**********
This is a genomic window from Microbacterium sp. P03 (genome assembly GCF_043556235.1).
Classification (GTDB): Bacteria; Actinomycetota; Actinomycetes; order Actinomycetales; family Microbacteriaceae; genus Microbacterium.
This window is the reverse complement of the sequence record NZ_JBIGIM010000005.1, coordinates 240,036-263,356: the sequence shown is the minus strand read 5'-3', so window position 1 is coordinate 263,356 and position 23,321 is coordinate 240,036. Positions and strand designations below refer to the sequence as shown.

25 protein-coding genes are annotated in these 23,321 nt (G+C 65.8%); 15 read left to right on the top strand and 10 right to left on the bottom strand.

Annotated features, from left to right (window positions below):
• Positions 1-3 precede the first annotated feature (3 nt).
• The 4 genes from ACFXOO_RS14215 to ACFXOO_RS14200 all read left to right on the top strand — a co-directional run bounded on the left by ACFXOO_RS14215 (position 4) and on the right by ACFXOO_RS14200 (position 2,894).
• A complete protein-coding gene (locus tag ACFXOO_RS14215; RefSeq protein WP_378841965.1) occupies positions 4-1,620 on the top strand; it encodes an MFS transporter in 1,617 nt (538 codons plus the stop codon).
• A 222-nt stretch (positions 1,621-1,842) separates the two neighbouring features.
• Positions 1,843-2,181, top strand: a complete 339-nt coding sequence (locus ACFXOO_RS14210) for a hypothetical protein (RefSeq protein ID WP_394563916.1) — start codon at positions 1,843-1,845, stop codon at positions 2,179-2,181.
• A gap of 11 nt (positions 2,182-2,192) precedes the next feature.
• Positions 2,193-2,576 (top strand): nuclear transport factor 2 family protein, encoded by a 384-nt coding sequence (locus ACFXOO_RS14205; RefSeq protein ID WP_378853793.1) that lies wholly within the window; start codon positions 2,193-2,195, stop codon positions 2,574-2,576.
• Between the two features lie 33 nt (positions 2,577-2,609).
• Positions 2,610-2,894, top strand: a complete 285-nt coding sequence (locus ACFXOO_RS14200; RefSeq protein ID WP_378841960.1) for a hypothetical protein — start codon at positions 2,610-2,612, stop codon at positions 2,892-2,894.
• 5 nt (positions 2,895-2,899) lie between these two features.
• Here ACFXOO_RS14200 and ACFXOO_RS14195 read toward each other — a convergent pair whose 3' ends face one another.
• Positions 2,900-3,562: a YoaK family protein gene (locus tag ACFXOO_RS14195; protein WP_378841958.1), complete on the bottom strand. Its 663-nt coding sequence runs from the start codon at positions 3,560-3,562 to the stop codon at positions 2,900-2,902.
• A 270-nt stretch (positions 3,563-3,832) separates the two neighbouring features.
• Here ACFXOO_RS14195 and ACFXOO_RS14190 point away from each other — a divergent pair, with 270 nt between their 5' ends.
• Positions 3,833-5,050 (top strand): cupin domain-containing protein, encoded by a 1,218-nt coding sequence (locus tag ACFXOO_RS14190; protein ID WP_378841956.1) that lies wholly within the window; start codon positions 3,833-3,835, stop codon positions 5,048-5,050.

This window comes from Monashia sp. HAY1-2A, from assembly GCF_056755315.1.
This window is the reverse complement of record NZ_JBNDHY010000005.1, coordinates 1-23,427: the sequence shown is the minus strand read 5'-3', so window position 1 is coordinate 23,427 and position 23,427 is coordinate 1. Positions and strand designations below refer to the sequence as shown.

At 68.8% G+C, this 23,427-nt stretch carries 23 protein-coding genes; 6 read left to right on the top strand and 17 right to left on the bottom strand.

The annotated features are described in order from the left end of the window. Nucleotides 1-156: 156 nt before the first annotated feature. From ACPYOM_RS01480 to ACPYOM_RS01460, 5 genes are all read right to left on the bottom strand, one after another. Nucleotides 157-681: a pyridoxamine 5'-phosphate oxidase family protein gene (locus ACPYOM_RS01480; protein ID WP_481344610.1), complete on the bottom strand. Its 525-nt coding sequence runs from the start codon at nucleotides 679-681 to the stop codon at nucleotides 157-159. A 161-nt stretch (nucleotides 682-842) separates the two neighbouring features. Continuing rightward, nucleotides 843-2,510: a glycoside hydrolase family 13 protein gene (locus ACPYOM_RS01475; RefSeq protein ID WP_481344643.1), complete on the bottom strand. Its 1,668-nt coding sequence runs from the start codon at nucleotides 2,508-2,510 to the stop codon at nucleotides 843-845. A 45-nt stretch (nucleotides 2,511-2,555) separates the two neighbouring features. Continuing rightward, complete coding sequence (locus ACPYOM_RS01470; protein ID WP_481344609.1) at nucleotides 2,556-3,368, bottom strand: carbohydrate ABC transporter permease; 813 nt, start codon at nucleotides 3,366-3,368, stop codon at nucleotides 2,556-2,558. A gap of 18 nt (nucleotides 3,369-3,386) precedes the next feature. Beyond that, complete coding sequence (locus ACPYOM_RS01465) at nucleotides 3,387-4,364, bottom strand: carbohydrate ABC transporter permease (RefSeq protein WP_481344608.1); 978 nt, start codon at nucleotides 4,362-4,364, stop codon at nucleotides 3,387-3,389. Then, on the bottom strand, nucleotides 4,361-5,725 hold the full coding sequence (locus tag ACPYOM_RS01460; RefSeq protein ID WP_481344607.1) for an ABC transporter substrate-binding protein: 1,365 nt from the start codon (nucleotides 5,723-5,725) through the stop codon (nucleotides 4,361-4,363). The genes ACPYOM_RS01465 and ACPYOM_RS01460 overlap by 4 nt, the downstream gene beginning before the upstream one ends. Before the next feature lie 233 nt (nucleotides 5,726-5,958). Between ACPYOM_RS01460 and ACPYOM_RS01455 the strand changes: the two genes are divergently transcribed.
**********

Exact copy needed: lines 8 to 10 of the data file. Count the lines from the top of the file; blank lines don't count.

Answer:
• A complete protein-coding gene (locus tag ACFXOO_RS14215; RefSeq protein WP_378841965.1) occupies positions 4-1,620 on the top strand; it encodes an MFS transporter in 1,617 nt (538 codons plus the stop codon).
• A 222-nt stretch (positions 1,621-1,842) separates the two neighbouring features.
• Positions 1,843-2,181, top strand: a complete 339-nt coding sequence (locus ACFXOO_RS14210) for a hypothetical protein (RefSeq protein ID WP_394563916.1) — start codon at positions 1,843-1,845, stop codon at positions 2,179-2,181.